Spraying techniques stem runoff into Great Barrier Reef

New weed control techniques developed for sugarcane crops in Queensland could reduce herbicide runoffs into the Great Barrier Reef by 90%.

After testing shielded herbicide sprayers and restricting their application to only raised beds of sugarcane plantation, researchers greatly reduced the flow of herbicides into surrounding waterways.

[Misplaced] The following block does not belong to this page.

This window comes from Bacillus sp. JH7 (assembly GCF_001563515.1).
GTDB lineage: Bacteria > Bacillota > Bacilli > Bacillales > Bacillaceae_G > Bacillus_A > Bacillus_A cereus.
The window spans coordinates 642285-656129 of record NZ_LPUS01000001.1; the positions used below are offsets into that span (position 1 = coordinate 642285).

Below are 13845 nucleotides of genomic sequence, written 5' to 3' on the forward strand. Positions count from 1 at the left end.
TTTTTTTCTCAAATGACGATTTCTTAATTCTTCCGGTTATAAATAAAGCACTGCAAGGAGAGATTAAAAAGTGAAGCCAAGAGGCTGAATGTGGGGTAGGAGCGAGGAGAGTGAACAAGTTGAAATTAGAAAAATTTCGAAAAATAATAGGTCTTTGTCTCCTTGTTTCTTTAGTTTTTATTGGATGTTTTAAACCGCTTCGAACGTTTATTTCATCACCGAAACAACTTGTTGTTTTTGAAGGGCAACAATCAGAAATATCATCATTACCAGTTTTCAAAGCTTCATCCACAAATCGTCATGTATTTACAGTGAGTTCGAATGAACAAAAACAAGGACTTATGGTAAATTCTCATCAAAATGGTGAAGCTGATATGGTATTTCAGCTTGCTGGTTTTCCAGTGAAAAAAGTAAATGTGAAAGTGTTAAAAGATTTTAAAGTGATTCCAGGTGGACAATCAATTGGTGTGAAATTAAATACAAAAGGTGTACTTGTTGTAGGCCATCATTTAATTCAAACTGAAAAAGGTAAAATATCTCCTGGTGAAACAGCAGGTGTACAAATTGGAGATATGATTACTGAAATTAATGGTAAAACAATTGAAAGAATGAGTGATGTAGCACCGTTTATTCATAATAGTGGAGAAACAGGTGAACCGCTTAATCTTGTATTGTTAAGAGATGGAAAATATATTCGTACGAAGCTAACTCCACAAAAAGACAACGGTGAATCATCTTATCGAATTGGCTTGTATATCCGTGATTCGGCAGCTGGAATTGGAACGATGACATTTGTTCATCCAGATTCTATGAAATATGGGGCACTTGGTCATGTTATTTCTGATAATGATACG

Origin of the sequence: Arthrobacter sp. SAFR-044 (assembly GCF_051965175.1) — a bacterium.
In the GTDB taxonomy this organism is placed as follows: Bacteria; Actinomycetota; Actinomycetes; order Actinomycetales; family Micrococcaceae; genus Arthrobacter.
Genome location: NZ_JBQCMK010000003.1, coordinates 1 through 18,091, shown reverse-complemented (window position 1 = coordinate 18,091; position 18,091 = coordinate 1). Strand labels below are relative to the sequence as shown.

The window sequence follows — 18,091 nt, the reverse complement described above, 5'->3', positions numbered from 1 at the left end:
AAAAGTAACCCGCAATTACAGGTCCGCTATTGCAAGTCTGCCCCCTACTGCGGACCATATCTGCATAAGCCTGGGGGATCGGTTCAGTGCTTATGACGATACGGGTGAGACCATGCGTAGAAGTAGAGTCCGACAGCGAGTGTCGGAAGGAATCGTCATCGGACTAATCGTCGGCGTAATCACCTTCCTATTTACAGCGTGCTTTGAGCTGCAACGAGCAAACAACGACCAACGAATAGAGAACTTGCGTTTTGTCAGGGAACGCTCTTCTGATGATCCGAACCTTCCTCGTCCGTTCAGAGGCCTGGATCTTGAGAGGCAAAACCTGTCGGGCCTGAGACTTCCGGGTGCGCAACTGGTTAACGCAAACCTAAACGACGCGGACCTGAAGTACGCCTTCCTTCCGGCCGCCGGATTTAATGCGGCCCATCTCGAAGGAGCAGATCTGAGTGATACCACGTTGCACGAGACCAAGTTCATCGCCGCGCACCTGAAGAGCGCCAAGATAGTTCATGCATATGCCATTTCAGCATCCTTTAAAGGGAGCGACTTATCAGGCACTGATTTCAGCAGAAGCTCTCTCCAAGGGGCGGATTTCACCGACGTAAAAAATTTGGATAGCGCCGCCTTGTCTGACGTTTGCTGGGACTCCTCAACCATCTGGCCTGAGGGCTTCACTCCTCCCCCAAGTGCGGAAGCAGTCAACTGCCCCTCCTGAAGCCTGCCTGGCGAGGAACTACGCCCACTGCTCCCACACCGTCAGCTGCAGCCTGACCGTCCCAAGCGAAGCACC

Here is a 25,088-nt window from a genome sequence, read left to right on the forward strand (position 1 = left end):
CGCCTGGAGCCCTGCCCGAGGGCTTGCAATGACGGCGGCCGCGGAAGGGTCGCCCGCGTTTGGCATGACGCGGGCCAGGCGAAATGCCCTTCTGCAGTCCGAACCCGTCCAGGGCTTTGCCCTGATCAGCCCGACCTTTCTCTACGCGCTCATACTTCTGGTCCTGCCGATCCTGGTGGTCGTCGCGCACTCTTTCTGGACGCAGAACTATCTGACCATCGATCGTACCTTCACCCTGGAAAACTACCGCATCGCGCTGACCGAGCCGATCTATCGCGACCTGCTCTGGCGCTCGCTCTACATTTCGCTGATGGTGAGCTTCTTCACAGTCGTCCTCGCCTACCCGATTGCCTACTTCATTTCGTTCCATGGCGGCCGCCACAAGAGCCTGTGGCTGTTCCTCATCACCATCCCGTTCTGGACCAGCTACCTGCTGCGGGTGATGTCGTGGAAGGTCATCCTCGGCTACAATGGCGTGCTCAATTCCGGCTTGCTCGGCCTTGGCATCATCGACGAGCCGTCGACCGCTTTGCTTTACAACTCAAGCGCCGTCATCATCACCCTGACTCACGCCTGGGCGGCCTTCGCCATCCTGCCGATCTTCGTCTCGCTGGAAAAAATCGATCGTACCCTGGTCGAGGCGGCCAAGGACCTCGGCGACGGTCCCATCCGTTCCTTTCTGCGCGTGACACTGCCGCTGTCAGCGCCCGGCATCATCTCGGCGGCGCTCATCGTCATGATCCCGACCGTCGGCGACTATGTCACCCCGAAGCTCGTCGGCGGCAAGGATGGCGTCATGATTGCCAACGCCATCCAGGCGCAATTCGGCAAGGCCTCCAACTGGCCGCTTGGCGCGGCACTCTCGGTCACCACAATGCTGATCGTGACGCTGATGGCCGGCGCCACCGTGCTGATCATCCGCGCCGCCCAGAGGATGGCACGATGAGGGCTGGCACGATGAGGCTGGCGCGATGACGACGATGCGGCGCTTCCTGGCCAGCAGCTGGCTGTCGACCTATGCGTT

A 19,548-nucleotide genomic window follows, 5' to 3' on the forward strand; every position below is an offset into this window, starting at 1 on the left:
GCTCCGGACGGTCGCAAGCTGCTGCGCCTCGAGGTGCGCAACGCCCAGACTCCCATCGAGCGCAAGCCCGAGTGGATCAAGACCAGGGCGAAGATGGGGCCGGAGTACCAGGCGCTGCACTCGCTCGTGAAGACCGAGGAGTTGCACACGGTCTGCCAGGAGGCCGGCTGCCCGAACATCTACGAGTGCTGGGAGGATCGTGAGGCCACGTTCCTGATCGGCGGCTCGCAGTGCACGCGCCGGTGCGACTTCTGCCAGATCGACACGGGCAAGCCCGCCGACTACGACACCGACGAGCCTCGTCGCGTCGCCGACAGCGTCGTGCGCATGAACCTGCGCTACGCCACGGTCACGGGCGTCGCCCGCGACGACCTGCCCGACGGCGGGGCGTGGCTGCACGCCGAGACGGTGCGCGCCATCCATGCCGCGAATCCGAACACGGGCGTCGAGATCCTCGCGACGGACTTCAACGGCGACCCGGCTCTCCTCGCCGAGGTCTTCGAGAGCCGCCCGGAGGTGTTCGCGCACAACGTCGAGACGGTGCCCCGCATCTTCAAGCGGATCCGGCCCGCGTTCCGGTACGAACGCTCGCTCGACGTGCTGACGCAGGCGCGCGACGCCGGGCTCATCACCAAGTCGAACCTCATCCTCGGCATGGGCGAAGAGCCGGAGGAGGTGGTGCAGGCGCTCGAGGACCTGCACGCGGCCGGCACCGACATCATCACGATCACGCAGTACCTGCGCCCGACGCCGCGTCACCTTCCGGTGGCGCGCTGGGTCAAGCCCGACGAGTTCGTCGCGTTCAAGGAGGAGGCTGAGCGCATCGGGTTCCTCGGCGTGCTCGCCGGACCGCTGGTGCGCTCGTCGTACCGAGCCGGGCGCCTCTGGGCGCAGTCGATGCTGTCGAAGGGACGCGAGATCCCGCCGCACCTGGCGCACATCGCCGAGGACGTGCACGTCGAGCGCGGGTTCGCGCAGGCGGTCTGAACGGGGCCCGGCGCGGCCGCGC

Common practice in weed control includes broad spraying plantations, using boom sprayers loaded with PSII herbicides, into both raised beds and furrows that flow into irrigation channels.

The new techniques limit the amount of herbicides that leak into irrigation channels, keeping the chemicals from flowing off-site.

Herbicides are known to cause damage to coastal seagrass and eventually reef ecosystems.

Read more at CSIRO